Good morning, Baltimore: Need to know for Tuesday

January 03, 2012|The Baltimore Sun


Today's forecast calls for mostly cloudy skies, with occasional flurries before 1 p.m., and a high temperature around 33 degrees. It is expected to be cloudy with a low temperature around 21 degrees tonight.


Here are today's morning traffic issues.


Reisterstown's Almond set to head Balto. Co. Council in 2012: When Baltimore County Council members hold their first meeting of 2012 on Tuesday, they're scheduled to pick their leader for the year -- and for the first time in nearly three decades, it's set to be a woman.

Mount Washington residents criticize plan to build solar panels in the neighborhood: The Chimes, a Baltimore-based nonprofit, plans to put solar panels in a grassy area between two Victorian houses it owns in the Dixon Hill neighborhood.

Baltimore murder victims, suspects share ties to criminal justice system: More than 90 percent of the 71 people arrested on murder charges and 80 percent of the 196 people who were slain last year had criminal records, according to Baltimore police statistics released Monday.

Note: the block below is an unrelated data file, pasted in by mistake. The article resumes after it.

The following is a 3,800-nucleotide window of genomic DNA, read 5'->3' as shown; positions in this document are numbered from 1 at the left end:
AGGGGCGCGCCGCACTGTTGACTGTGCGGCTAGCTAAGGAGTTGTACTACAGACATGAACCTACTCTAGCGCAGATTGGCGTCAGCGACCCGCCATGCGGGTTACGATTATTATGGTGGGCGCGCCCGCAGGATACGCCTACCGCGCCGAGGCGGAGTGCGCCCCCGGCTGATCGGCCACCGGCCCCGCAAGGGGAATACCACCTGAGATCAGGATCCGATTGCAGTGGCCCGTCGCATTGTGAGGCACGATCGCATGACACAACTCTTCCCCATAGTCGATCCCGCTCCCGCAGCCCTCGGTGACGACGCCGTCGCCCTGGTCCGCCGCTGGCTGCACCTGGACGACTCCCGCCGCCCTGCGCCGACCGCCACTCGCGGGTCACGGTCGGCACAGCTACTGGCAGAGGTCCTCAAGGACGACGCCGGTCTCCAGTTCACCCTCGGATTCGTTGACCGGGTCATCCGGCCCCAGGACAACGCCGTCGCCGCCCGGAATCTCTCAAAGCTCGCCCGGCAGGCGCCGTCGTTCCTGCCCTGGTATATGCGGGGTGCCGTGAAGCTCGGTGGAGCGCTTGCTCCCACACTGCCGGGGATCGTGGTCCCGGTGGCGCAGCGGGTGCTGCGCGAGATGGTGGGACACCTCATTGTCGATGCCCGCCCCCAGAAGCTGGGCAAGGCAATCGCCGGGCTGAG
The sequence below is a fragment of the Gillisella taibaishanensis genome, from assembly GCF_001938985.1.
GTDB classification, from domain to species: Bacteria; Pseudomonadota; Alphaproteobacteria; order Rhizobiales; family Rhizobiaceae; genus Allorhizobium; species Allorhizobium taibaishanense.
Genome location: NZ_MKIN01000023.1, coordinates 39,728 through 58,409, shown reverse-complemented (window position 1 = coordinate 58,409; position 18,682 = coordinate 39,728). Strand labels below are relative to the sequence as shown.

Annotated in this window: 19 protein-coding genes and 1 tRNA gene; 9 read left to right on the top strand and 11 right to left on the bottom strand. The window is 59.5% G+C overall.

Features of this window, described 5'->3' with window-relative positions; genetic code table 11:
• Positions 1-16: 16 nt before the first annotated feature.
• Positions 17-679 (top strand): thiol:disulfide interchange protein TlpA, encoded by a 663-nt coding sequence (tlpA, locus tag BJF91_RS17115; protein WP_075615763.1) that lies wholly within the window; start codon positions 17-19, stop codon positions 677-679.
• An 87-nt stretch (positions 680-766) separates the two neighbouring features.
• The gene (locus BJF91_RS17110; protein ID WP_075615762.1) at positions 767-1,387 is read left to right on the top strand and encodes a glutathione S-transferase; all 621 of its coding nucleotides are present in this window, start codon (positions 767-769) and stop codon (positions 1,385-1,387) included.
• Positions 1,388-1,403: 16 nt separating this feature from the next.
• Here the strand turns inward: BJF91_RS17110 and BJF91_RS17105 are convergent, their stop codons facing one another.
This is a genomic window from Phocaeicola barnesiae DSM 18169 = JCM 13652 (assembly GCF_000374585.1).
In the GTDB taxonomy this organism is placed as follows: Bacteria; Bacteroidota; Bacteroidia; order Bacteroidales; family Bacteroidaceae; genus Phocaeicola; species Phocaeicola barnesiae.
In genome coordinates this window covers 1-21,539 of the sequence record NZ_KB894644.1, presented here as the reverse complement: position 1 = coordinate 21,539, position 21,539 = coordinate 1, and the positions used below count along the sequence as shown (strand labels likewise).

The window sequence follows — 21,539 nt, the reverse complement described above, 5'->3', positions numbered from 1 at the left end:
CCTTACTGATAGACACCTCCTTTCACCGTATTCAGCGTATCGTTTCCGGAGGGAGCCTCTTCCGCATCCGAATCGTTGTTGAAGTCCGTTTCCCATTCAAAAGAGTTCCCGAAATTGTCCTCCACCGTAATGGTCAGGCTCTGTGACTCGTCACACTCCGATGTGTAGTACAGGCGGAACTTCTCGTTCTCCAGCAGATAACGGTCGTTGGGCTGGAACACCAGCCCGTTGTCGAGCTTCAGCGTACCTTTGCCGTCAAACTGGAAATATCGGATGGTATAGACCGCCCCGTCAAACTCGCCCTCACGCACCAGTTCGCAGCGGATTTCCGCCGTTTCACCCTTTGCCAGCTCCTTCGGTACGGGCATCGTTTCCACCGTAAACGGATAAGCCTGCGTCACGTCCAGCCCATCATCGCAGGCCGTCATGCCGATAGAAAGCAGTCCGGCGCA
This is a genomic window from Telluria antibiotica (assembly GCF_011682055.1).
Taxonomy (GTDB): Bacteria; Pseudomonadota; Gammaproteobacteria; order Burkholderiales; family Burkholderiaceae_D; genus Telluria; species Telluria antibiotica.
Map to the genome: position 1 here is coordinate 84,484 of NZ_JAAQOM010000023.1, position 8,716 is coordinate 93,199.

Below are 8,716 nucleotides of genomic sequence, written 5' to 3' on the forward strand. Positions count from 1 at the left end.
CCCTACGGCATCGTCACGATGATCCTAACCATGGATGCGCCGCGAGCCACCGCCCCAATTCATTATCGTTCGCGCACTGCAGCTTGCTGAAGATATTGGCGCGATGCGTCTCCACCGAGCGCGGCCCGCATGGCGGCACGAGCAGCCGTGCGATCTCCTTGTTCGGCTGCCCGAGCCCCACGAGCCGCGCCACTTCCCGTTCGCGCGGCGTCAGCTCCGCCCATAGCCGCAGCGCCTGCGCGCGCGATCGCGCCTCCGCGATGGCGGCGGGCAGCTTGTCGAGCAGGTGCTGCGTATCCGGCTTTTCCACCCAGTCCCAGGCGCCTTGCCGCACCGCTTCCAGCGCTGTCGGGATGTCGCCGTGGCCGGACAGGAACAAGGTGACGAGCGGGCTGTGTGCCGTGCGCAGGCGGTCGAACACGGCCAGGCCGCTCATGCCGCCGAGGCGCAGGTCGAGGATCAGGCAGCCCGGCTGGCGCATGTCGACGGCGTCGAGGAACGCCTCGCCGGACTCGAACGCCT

Ravens 'mailboxes' to appear at Giant Food stores: Letters in the "Baltimore Ravens Postal Service" boxes will be taken to the team's training facility in Owings Mills every Wednesday night that the Ravens are in the playoffs and posted in the cafeteria, the team said Monday.


Finding the space to store Maryland's past: Archivists have identified state-owned property near the Maryland Correctional Institutions to construct a 167,000-square-foot facility that would replace several rental facilities around Anne Arundel County and give the state enough room to store records and documents until 2022.

Baltimore to overhaul prosecution strategy: Today, the first anniversary of his official swearing-in, State's Attorney Gregg L. Bernstein will launch a "community prosecution" concept. It's his biggest initiative to date, and it will alter the way the city handles serious crimes.

William Polk Carey, donor to Hopkins and UM, dies: Business entrepreneur and philanthropist William Polk Carey, who donated more than $100 million to Maryland schools and universities, spent most of his life outside the state, but he never stopped thinking of himself as a Baltimorean.

[Compiled by Dean Jones Jr.]

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